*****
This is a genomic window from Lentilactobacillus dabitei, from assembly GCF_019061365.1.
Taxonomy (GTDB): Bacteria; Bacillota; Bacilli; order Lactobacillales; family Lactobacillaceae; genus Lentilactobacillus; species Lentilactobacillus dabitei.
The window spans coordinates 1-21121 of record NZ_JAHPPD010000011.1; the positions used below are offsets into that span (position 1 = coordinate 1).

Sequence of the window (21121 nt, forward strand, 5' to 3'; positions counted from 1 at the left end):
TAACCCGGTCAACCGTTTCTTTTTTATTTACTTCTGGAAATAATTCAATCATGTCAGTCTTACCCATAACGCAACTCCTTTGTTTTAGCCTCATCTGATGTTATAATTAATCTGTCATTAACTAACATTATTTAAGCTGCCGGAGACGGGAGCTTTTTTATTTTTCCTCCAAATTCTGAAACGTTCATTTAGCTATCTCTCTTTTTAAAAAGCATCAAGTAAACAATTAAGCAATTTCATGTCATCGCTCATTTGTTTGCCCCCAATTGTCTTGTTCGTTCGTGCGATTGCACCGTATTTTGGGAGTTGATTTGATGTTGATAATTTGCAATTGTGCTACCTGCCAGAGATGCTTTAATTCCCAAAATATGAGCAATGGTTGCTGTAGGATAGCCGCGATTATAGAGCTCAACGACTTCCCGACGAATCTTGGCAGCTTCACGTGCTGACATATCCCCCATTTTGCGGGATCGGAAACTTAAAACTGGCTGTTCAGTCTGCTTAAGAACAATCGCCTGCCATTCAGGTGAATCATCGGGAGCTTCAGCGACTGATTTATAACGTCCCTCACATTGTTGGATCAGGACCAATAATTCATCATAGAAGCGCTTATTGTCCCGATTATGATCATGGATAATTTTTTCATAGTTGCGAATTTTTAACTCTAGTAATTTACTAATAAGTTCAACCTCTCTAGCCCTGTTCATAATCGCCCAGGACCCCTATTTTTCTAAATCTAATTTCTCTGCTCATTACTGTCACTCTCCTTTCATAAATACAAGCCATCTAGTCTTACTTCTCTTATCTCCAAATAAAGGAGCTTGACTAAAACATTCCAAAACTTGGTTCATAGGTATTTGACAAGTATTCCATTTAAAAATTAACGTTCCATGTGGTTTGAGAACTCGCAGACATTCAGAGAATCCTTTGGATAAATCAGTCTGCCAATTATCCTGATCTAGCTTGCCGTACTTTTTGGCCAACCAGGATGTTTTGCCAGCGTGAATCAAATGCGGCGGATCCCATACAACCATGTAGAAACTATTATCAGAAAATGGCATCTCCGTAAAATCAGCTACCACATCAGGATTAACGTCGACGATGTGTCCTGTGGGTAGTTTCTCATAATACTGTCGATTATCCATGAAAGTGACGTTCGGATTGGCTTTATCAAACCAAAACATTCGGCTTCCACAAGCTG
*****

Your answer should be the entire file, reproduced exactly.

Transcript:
This is a genomic window from Lentilactobacillus dabitei, from assembly GCF_019061365.1.
Taxonomy (GTDB): Bacteria; Bacillota; Bacilli; order Lactobacillales; family Lactobacillaceae; genus Lentilactobacillus; species Lentilactobacillus dabitei.
The window spans coordinates 1-21121 of record NZ_JAHPPD010000011.1; the positions used below are offsets into that span (position 1 = coordinate 1).

Sequence of the window (21121 nt, forward strand, 5' to 3'; positions counted from 1 at the left end):
TAACCCGGTCAACCGTTTCTTTTTTATTTACTTCTGGAAATAATTCAATCATGTCAGTCTTACCCATAACGCAACTCCTTTGTTTTAGCCTCATCTGATGTTATAATTAATCTGTCATTAACTAACATTATTTAAGCTGCCGGAGACGGGAGCTTTTTTATTTTTCCTCCAAATTCTGAAACGTTCATTTAGCTATCTCTCTTTTTAAAAAGCATCAAGTAAACAATTAAGCAATTTCATGTCATCGCTCATTTGTTTGCCCCCAATTGTCTTGTTCGTTCGTGCGATTGCACCGTATTTTGGGAGTTGATTTGATGTTGATAATTTGCAATTGTGCTACCTGCCAGAGATGCTTTAATTCCCAAAATATGAGCAATGGTTGCTGTAGGATAGCCGCGATTATAGAGCTCAACGACTTCCCGACGAATCTTGGCAGCTTCACGTGCTGACATATCCCCCATTTTGCGGGATCGGAAACTTAAAACTGGCTGTTCAGTCTGCTTAAGAACAATCGCCTGCCATTCAGGTGAATCATCGGGAGCTTCAGCGACTGATTTATAACGTCCCTCACATTGTTGGATCAGGACCAATAATTCATCATAGAAGCGCTTATTGTCCCGATTATGATCATGGATAATTTTTTCATAGTTGCGAATTTTTAACTCTAGTAATTTACTAATAAGTTCAACCTCTCTAGCCCTGTTCATAATCGCCCAGGACCCCTATTTTTCTAAATCTAATTTCTCTGCTCATTACTGTCACTCTCCTTTCATAAATACAAGCCATCTAGTCTTACTTCTCTTATCTCCAAATAAAGGAGCTTGACTAAAACATTCCAAAACTTGGTTCATAGGTATTTGACAAGTATTCCATTTAAAAATTAACGTTCCATGTGGTTTGAGAACTCGCAGACATTCAGAGAATCCTTTGGATAAATCAGTCTGCCAATTATCCTGATCTAGCTTGCCGTACTTTTTGGCCAACCAGGATGTTTTGCCAGCGTGAATCAAATGCGGCGGATCCCATACAACCATGTAGAAACTATTATCAGAAAATGGCATCTCCGTAAAATCAGCTACCACATCAGGATTAACGTCGACGATGTGTCCTGTGGGTAGTTTCTCATAATACTGTCGATTATCCATGAAAGTGACGTTCGGATTGGCTTTATCAAACCAAAACATTCGGCTTCCACAAGCTG